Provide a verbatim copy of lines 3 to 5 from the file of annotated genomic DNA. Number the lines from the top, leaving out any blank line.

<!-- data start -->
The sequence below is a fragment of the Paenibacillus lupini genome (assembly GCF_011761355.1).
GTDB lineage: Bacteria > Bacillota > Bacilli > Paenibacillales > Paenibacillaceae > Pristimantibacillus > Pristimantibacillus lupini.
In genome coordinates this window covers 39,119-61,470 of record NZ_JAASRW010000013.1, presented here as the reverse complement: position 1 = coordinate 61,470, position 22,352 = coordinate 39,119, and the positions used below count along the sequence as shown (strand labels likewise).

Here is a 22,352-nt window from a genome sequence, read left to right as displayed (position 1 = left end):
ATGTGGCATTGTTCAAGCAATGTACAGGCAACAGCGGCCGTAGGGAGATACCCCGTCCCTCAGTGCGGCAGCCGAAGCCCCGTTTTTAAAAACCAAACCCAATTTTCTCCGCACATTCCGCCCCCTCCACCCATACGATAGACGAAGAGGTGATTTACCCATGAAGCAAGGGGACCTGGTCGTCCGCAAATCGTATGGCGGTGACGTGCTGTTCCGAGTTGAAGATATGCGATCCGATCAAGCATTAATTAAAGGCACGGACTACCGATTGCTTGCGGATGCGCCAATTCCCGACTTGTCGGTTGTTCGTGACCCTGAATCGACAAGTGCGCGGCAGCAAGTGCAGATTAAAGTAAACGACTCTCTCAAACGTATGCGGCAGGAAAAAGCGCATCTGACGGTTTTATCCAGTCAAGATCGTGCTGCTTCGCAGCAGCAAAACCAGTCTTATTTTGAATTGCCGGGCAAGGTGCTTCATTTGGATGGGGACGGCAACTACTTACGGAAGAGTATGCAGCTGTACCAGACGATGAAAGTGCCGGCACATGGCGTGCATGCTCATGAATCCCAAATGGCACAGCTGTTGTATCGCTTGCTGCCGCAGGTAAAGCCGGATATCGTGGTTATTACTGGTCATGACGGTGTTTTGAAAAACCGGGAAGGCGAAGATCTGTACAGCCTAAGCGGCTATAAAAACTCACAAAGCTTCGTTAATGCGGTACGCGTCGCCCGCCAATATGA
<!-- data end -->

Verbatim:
In genome coordinates this window covers 39,119-61,470 of record NZ_JAASRW010000013.1, presented here as the reverse complement: position 1 = coordinate 61,470, position 22,352 = coordinate 39,119, and the positions used below count along the sequence as shown (strand labels likewise).

Here is a 22,352-nt window from a genome sequence, read left to right as displayed (position 1 = left end):
ATGTGGCATTGTTCAAGCAATGTACAGGCAACAGCGGCCGTAGGGAGATACCCCGTCCCTCAGTGCGGCAGCCGAAGCCCCGTTTTTAAAAACCAAACCCAATTTTCTCCGCACATTCCGCCCCCTCCACCCATACGATAGACGAAGAGGTGATTTACCCATGAAGCAAGGGGACCTGGTCGTCCGCAAATCGTATGGCGGTGACGTGCTGTTCCGAGTTGAAGATATGCGATCCGATCAAGCATTAATTAAAGGCACGGACTACCGATTGCTTGCGGATGCGCCAATTCCCGACTTGTCGGTTGTTCGTGACCCTGAATCGACAAGTGCGCGGCAGCAAGTGCAGATTAAAGTAAACGACTCTCTCAAACGTATGCGGCAGGAAAAAGCGCATCTGACGGTTTTATCCAGTCAAGATCGTGCTGCTTCGCAGCAGCAAAACCAGTCTTATTTTGAATTGCCGGGCAAGGTGCTTCATTTGGATGGGGACGGCAACTACTTACGGAAGAGTATGCAGCTGTACCAGACGATGAAAGTGCCGGCACATGGCGTGCATGCTCATGAATCCCAAATGGCACAGCTGTTGTATCGCTTGCTGCCGCAGGTAAAGCCGGATATCGTGGTTATTACTGGTCATGACGGTGTTTTGAAAAACCGGGAAGGCGAAGATCTGTACAGCCTAAGCGGCTATAAAAACTCACAAAGCTTCGTTAATGCGGTACGCGTCGCCCGCCAATATGA